READ ALSO: These are Spain's ten weirdest museums


Spain’s scrap cathedral: A monk’s 60-year self-build labour of faith and devotion

About 20 km east of Madrid, in the small town of Mejorada del Campo, stands a building that testifies to a former monk's lifetime of devotion to the Catholic faith. Paul Burge explores the Don Justo Cathedral, a religious edifice like no other.

Spain's scrap cathedral: A monk's 60-year self-build labour of faith and devotion
Don Justo's Cathedral in Mejorada del Campo, Madrid. Photos: Paul Burge

The structure has been built by 95-year-old former monk, Don Justo Gallego Martinez, using nothing but recycled, scavenged and donated materials giving the building chaotic, eclectic and perplexing, if not impressive style.

Don Justo pictured here at the age of 73 in August 1999. Archive photo: AFP

Visitors are free to explore, stepping over bags of cement, buckets and tools which are strewn across the two-floor monument. Downstairs there is a shrine to Jesus Christ and the Virgin Mary. Chillingly Don Justo has already also dug his own grave in the basement, where he will finally be laid to rest at the heart of his labour of faith and devotion.

Don Justo, as he is known, is 95 years old. The cathedral still needs at least ten years' work, years that its creator simply doesn’t have. Yet, such is his devotion that he still works on its construction every day, except on Sundays of course. You may catch a glimpse of him in his dusty blue overalls, white shirt and trademark red beret. But as the notices pinned to the wall advise, he is not open to speaking to members of the public.

What inspired Don Justo to build it?

After eight years in a Trappist order at Soria‘s Santa Maria de la Huerta monastery, Don Justo Gallego Martinez was ordered to leave, for fear of infecting the other monks with tuberculosis that he had been diagnosed with.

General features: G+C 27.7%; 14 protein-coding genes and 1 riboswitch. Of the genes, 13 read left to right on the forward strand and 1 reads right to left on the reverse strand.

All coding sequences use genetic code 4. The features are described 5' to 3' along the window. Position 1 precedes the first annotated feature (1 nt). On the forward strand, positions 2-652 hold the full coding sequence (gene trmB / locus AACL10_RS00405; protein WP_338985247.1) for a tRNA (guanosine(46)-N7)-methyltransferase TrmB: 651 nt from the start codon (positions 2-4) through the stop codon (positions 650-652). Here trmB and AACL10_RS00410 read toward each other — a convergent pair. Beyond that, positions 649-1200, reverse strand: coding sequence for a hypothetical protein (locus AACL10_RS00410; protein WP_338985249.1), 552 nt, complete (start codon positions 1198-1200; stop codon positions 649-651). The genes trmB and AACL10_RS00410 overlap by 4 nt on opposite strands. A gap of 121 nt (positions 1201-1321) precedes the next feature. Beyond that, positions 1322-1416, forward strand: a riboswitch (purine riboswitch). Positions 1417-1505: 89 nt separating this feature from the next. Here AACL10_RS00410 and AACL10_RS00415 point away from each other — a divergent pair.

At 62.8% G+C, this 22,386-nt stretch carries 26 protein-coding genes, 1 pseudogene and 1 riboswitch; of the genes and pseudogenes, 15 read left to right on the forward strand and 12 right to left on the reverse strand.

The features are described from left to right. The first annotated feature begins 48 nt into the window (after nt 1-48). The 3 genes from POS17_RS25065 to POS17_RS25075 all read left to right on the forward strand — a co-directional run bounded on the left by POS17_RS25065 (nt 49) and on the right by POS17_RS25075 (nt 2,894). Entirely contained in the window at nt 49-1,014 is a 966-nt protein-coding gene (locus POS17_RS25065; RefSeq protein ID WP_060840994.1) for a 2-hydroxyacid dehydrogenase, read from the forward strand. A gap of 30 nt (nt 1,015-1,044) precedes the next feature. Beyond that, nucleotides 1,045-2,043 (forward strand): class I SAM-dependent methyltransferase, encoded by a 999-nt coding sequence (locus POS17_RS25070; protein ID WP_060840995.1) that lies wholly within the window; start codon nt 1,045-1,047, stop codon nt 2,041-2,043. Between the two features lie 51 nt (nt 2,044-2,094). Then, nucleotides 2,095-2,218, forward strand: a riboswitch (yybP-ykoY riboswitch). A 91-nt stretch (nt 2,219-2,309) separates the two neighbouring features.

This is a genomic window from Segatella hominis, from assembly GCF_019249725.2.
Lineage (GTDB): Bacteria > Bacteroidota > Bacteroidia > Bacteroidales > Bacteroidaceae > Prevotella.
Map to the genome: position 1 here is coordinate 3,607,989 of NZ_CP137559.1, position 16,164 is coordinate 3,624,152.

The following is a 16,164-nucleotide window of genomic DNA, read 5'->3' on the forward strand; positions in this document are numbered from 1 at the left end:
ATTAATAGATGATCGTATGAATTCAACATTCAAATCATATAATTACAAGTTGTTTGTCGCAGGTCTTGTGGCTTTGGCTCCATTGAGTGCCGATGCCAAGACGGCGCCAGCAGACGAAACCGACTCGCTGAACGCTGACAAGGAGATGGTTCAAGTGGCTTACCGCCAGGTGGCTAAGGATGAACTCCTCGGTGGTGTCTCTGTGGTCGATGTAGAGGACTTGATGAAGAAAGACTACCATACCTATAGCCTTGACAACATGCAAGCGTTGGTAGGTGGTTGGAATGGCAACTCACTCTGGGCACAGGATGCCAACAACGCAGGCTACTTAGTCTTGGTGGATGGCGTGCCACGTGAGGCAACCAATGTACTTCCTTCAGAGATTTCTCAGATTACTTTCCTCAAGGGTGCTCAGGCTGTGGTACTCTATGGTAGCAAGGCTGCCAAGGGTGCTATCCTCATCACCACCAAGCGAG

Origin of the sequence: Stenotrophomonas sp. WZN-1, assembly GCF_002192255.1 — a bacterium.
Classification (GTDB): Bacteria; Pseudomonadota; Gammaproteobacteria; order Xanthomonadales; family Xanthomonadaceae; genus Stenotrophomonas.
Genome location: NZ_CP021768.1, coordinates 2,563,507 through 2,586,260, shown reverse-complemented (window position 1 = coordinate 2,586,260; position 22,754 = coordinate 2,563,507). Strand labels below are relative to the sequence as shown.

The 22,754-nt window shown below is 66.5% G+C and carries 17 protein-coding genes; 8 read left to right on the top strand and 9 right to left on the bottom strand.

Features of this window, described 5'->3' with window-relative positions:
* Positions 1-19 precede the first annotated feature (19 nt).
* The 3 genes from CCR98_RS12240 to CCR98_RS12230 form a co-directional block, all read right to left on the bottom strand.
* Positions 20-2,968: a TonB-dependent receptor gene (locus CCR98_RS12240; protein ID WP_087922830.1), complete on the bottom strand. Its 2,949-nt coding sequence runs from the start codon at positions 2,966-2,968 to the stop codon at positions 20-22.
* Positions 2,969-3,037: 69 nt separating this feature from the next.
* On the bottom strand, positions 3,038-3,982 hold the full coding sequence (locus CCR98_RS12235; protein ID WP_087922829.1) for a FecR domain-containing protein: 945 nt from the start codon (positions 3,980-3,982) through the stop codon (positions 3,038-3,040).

When his mother died in 1963 and bequeathed to him a large plot of land, including an olive grove in the center of the town, Gallego had an idea. If he would never again be allowed to enter a Catholic church as an ordained member of the faith, then he would express his devotion in a magnificent way. He would build his own church. In fact he would build his own Cathedral from scratch and make a shrine to “Our Lady of the Pillar”, or Nuestra Señora del Pilar.

The future of the cathedral

Set amongst monotonous 1960s apartment blocks, the frame of the huge structure, with its 50-meter-tall dome modeled on St. Peter’s in Rome, towers over the town of Mejorada del Campo. Like the cathedrals of old, it will not reach completion during Don Justo’s lifetime.

What will happen to the building after Gallego’s death remains an open question and its future is uncertain. No one has yet stepped up to take over the project, nor is his cathedral recognized by the Catholic Church. What is more, Don Justo never applied for planning permission to build the cathedral and the structure does not conform to any building regulations.

There are rumous that it could be pulled down after Don Justo passes away but there is a concerted campaign to preserve it.

How to get there

Catedral de Justo is located in Mejorada del Campo, a small town just 20km from Madrid. To get there, there are two public buses from the centre: Avenida de América (line 282) and Conde de Casal (line 341). 

The bus stop in Mejorada del Campo is called Calle de Arquitecto Antoni Gaudí and is located right in front of the cathedral. However, going by car is a better option, so you can continue your day-trip to Alcalá de Heneres, Cervantes’ hometown, which is about half an hour away.

Listen to the When in Spain podcast episode for an audio tour around the cathedral with Paul Burge. HERE

Paul Burge is a former BBC journalist who moved from Oxford, UK to Madrid in 2013 where he now hosts the highly entertaining When in Spain a weekly podcast show about life in Madrid and beyond.  Follow Paul's observations and advice about living in Spain on FacebookInstagram, Twitter and his new YouTube channel.